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Story Of Hamstead Mine


Death! Death! O Death, what is it?
Why, horrors, you cannot know,
When entombed like the Hamstead miners,
To whom fire was a terrible blow.

They left their homes both hearty and strong,
To gain the bread for their wives and young,
They planted a kiss on their faces sweet,
But fate destined them no more to meet.

They chatted together, whilst wending their way,
In twos and threes on this fatal day,
With smiling faces, they reached the pit,
Descended the mine, for work quite fit.

They commenced to work with willing hands,
To get the coal for distant lands,
But an enemy, without any warning,
Forbade them return to their homes in the morning.

It burst in all its fury and power,
And gained in strength each hour by hour;
Some gained the pit’s mouth, in safety clear,
Others were entombed from their loved ones dear.

The news soon spread o’er far and wide,
Whilst mothers, wives and children cried,
Hoping their loved one would safely return,
For who was missing they soon would learn.

Crowds soon thronged to the scene of disaster,
As the storm-winds blew and the rain came faster,
Clad in their shawls, with faces white,
Many hearts were grieved at the sickening site.

Mothers were there, watching and praying,
Wives were their, their grief displaying,
Whilst children were tugging their mother’s skirts’
Clad only in their thin little shirts.

Meanwhile the fire below was gaining in power,
As the miners below struggled hour by hour,
To reach the pit shaft of safety near,
But the fiery furnace checked their onward career.

They were filled with terror that few men know,
When the young grey haired, like old men grow,
‘ Twas one of those moments when men live o’er,
The part of their lives that has gone before.

On top the crowd had grown so dense,
Whilst smoke was pouring up the shaft intense,
Willing hands were ready to risk their lives,
For the sake of their comrades, children and wives.

The cage with bird descended, to test the air,
But no human could live down there;
So aid was sent from farther away,
Would they save them? time alone would say.

Those gallant rescuers arrived in great distress,
Fresh from their own work, clad in dirty dress,
Ready and daring at duty’s call,
Midst hell fires to give their all.

Those Barnsley and Normanton men descended,
Through this fiery furnace their way they wended,
Their head gear heavy, they had to strain,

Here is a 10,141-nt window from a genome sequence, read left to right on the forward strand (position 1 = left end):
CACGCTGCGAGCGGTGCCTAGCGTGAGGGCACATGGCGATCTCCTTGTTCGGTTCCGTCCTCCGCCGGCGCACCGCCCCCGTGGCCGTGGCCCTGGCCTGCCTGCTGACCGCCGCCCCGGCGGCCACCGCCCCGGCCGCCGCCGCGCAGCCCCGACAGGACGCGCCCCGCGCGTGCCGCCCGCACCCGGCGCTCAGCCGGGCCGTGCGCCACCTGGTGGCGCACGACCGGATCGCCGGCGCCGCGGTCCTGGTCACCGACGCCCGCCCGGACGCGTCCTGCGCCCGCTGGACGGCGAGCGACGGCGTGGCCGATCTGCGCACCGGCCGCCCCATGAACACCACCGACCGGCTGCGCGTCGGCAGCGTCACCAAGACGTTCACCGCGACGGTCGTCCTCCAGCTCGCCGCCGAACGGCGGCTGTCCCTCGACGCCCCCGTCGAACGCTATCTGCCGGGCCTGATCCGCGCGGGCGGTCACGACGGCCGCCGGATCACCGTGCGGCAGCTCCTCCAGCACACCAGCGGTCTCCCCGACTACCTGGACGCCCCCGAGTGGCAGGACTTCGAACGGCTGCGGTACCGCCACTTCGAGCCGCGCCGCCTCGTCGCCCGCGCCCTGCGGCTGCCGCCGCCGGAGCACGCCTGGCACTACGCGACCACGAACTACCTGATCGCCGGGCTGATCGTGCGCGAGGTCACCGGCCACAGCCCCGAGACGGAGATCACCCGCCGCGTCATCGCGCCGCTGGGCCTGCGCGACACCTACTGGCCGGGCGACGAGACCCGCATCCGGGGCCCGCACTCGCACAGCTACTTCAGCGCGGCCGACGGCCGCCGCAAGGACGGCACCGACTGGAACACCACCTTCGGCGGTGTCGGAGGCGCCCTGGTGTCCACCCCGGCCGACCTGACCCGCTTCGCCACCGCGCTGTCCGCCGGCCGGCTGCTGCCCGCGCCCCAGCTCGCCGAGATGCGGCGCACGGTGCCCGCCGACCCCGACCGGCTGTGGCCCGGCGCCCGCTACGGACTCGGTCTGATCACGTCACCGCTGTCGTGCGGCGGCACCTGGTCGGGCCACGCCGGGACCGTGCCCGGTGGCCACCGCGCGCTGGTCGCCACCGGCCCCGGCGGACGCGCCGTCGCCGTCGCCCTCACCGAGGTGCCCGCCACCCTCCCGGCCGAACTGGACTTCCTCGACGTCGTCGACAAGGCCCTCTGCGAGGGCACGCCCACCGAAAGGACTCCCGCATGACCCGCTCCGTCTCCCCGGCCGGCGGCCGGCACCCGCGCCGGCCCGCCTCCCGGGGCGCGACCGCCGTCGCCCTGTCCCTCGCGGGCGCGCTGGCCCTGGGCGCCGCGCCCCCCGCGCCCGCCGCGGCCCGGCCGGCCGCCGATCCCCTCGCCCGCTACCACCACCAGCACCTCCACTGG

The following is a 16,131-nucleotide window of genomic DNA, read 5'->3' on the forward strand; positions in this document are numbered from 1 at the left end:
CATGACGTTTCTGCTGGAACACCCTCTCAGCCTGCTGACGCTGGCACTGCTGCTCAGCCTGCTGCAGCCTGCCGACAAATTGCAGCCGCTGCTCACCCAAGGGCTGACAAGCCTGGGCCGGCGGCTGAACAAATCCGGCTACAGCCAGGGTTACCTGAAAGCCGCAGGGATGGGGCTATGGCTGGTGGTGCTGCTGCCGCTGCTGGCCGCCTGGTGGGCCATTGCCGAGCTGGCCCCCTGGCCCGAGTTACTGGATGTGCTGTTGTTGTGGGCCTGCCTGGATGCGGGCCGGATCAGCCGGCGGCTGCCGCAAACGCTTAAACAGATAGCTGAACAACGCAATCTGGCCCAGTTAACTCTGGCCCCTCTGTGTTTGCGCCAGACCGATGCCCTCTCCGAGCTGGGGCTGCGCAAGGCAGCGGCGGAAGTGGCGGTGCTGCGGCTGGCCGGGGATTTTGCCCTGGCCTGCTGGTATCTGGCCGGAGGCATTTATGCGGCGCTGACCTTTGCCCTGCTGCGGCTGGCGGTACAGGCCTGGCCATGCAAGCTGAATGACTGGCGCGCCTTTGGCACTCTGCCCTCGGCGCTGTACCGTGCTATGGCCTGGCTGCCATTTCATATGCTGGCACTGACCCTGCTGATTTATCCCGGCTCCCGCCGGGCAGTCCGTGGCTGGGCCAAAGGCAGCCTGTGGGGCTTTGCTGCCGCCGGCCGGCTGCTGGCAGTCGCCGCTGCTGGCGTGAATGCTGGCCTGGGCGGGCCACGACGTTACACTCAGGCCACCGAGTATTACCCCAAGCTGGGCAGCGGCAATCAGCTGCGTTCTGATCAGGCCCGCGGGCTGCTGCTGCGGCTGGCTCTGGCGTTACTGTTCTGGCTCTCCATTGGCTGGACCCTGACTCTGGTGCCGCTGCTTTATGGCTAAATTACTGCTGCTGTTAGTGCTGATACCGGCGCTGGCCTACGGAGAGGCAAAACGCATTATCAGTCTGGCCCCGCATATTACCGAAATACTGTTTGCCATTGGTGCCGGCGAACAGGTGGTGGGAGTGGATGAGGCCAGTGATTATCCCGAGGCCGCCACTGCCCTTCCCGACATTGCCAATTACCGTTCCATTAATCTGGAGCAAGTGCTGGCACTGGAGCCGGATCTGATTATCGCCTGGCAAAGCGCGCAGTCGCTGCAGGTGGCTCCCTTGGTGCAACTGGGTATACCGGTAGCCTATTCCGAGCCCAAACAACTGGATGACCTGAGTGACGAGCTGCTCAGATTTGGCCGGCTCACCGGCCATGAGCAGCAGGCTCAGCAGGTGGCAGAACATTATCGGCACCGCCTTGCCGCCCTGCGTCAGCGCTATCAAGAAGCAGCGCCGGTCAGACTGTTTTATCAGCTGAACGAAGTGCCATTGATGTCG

And the heat was scorching their physical frame.

Both Welsby and Whittingham went hand in hand,
“ Into the jaws of death,” to find this band,
Of strangers to them, but loved ones dear,
They were Britons at heart, in deed, without fear.

They fought with the flames and deadly heat,
And were forced to make a hasty retreat;
But, alas! poor Welsby’s strength gave way,
On that fiery bed fighting in death he lay.

Whittingham, with anxious haste, failing strength,
Dragged, half carried his comrade some length,
Till forced by his own failing power,
To save his life in timely hour.

Poor Welsby is dead, he gave his all,
We as a nation for him will mourn,
And when you are asked a brave deed to tell,
Remember the story of how Welsby fell.

What must be done, hours were fleeting by,
No one would now this hell of fire defy,
Whilst women stood with faces ashen grey,
Waiting for news of their loved ones each day.

Hours passed by, days came and went,
Whilst willing workers their labours spent,
Reversing the air current through the mine,
Twas hope against hope, toil against time.

At last on the fifth day of disaster,
The fans were started the fumes to master,
Whilst policemen cleared the bank of the pit,
Rescuers once more descended quite fit.

Slowly but surely they fought their way,
Among the fumes they had claimed its prey,
They found poor Welsby’s body dead,
Bereft of its soul, to eternity fled.

Miners now volunteered to descend down below,
For the fans were successful as you will know;
They cleared the falls with anxious haste,
No time for thought, no time to waste.

They slowly but surely fought their way,
On this the sixth but fatal day,
A sudden hush on the party fell,
Of this sad scene words fail to tell.

These poor miners had met their fate,
As death claims all soon or late,
They had found them on their faces lying,
As long as they could the fumes defying.

Brothers, sisters, help the poor suffering mother and wife,
The task will be hard to battle with life;
And when you are old and in life’s decline,
Remember the story of the Hamstead mine.


  • The HAMSTEAD MINERS MEMORIAL TRUST is a registered Charity No.1098711
  • We welcome information and photographs on Hamstead Colliery and Great Barr